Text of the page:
MotoGP 4 Demo Hands-On

We powerslide our way through a couple of tracks in a demo version of Namco's two-wheeled racer.

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The folks at Namco sure like to tease. We nearly broke a finger trying to get through the packaging of the first playable build of MotoGP 4, the latest in the publisher's long-running motorcycle racing series, but once we loaded it up in our PlayStation 2, we found out our demo only included the arcade mode and a pair of real-life MotoGP tracks. Still, being the two-wheeled racing fanatics that we are, even this limited content was enough to give us a pretty good idea of where this game is heading.

The two tracks included in this build of the game--Phakisa and Jerez--are just two of the courses that will appear in the final version, which looks to accurately re-create the 2004 MotoGP season. While composed of different layouts, you'll approach the tracks fairly similarly--both are moderate-speed courses with more medium-speed curves and few opportunities to let the throttle out in full. Because of this, the handling of MotoGP's bikes is apparent right from the get-go, and it's safe to say that the difficulty level will play a big part in how your bike gets around the track.

The demo featured the ability to toggle both simulation handling and braking assists. With both features toggled to off, MotoGP 4 bikes can be quite twitchy in corners. Apply too much gas, and you'll watch (and feel) your rear tire begin to squirrel out to either side; gun it, and you'll be eating asphalt as your rear tire gets completely loose. As a result, careful throttle and braking adjustments will need to be made in every corner at the higher difficulty levels. Your best bet, it seems, is taking the old four-wheel racing axiom to heart and doing all your braking well before you enter the turn, which lets you glide through the apex of the corner and hit the gas at just the right moment. Unfortunately, the demo didn't feature the ability to customize the controls, so we were stuck using the X button for throttle, which is not exactly the best way to feather the gas. Hopefully the full version of the game will give you the amount of control customization that hardcore two-wheel fans demand.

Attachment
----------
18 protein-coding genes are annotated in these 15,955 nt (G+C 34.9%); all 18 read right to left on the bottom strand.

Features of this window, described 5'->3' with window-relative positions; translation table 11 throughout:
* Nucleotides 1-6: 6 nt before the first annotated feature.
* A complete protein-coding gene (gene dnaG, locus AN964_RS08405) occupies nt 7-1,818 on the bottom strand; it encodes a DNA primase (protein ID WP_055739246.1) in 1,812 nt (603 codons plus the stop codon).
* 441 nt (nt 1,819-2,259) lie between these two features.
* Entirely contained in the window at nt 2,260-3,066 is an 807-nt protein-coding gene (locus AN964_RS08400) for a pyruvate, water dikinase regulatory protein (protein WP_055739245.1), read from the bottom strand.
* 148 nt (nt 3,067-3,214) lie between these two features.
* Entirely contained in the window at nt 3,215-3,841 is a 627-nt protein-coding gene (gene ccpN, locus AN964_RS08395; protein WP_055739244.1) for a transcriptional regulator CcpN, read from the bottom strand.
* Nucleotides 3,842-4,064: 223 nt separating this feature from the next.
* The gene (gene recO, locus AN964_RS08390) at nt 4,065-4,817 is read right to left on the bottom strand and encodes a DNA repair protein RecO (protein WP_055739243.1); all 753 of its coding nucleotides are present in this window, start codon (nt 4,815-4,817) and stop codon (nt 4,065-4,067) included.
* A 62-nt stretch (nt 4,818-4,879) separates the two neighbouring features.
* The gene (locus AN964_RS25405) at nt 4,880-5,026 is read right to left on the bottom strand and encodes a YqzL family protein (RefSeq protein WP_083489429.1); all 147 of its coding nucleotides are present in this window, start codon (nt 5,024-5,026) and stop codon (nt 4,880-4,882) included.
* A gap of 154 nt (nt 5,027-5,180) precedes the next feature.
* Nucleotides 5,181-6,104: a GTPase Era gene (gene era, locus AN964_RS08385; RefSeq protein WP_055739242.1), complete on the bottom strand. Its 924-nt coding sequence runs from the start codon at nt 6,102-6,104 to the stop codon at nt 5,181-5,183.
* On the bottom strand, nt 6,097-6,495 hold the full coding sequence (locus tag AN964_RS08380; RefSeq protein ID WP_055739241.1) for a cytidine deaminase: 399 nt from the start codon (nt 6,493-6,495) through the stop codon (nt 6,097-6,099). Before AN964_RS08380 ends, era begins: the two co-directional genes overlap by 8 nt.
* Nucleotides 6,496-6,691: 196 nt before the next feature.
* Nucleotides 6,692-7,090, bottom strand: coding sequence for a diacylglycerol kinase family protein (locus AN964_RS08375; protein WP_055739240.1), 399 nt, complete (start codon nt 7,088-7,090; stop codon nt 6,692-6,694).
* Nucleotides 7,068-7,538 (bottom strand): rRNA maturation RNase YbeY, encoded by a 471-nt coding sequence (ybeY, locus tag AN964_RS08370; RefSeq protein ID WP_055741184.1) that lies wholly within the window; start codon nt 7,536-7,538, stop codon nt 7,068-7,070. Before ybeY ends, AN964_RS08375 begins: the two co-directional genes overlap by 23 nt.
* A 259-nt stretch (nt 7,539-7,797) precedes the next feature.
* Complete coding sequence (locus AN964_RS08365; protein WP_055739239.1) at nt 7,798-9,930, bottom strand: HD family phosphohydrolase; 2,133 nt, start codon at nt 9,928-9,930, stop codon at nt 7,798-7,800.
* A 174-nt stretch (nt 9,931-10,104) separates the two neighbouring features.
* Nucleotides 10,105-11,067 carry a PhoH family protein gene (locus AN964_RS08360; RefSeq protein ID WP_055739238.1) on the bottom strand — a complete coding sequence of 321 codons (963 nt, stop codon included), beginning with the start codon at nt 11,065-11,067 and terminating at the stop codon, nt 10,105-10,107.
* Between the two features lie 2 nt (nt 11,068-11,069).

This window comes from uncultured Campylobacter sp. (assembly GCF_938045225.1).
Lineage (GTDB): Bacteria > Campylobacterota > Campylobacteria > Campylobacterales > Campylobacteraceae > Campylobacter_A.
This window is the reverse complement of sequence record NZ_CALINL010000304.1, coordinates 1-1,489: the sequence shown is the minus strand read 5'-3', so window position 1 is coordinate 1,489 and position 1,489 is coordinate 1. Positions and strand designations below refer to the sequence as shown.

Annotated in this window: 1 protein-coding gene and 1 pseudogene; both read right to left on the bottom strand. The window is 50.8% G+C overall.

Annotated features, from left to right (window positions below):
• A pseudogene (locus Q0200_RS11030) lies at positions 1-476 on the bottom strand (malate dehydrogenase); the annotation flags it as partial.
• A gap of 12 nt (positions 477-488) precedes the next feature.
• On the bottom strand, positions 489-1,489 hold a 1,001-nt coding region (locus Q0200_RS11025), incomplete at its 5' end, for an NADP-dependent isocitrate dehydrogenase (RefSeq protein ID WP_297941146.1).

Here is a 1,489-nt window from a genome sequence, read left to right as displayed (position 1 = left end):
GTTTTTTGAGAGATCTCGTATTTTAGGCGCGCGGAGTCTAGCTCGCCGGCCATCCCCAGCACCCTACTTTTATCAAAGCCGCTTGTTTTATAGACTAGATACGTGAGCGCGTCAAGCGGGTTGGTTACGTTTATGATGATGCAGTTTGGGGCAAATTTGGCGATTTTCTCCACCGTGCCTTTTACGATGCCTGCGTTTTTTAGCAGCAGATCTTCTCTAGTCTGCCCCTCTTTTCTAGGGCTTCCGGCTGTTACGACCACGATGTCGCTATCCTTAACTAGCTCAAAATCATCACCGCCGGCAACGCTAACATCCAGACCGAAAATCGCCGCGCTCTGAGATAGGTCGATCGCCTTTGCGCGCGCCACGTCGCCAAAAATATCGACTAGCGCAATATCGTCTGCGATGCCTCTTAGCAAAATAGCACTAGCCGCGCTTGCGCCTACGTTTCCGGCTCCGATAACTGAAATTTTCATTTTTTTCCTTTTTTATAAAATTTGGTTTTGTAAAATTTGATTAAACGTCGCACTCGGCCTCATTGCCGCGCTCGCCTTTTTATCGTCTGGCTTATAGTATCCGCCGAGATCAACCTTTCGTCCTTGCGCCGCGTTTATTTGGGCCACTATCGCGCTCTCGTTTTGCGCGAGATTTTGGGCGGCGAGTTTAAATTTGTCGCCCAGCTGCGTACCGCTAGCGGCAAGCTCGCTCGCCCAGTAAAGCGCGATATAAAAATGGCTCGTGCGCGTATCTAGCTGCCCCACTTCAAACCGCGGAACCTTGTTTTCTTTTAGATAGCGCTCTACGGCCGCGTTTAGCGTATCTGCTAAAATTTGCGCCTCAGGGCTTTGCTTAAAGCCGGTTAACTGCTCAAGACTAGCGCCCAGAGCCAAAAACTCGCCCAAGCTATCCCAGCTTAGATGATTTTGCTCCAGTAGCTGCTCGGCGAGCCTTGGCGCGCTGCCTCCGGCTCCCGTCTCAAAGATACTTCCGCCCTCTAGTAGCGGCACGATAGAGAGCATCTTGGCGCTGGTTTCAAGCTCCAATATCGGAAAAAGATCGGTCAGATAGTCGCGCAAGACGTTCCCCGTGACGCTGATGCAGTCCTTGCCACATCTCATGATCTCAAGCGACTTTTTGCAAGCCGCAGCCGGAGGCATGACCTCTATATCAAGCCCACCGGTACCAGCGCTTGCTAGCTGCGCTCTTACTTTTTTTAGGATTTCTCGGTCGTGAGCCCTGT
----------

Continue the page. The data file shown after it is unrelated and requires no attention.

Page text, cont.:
Nicky Hayden owned Laguna Seca a few weeks back in MotoGP's first return to the US in 10 years.
Nicky Hayden owned Laguna Seca a few weeks back in MotoGP's first return to the US in 10 years.

MotoGP 4 will feature four "classes" of bikes to ride: 125cc, 250cc, full-spec MotoGP rides, and a number of MotoGP Legends (which we assume you'll have to unlock to access). Bikes from well-known companies such as Yamaha, Ducati, Suzuki, and Kawasaki were all included in the demo, as well as manufacturers like Proton, Harris, and Aprilia. Each bike featured in the arcade mode (the only mode available to us in the demo) is rated on a four-point graph that visually represents each bike's capabilities in areas such as braking, acceleration, handling, and maximum speed. Some bikes, such as the Ducati GP4, score well in the max-speed category, while a bike like the Yamaha YZR-M1 excels at accelerating.

From a graphics standpoint, the demo version of MotoGP 4 has the colorful look of the bikes, rider leathers, and helmets down pat. Though Jerez and Phakisa are not the most visually interesting tracks to ride on, we did notice the requisite number of background buildings and scenery that gave a sense of place to the tracks themselves. The sense of speed is certainly more measured in MotoGP 4 than in some of its arcade competitors, but that seems like a calculated move on Namco's part, as we didn't notice any obvious frame rate issues when playing the game.

If there's anything that really stood out about the MotoGP 4 demo, it was the big, throaty sounds of the motorcycle engines, which sound quite authentic to our ears. There's a meaty growl to the MotoGP engines, for example, that's different from the whinier drone of the 125cc-class bikes. In fact, the louder you turn up the TV, the better the virtual bikes sound, which probably isn't good news if you've got next-door neighbors with weak constitutions or heart problems.

The helmet cam gives you a unique perspective of the track. It's hell on bugs, though.
The helmet cam gives you a unique perspective of the track. It's hell on bugs, though.

With the real 2005 MotoGP season in full swing, we're more eager than ever to play a more complete version of Namco's two-wheeled racing game. The game is currently scheduled for release in the third quarter of this year, and we'll have more information on it in the coming weeks, along with a full review when it finally hits retail shelves.

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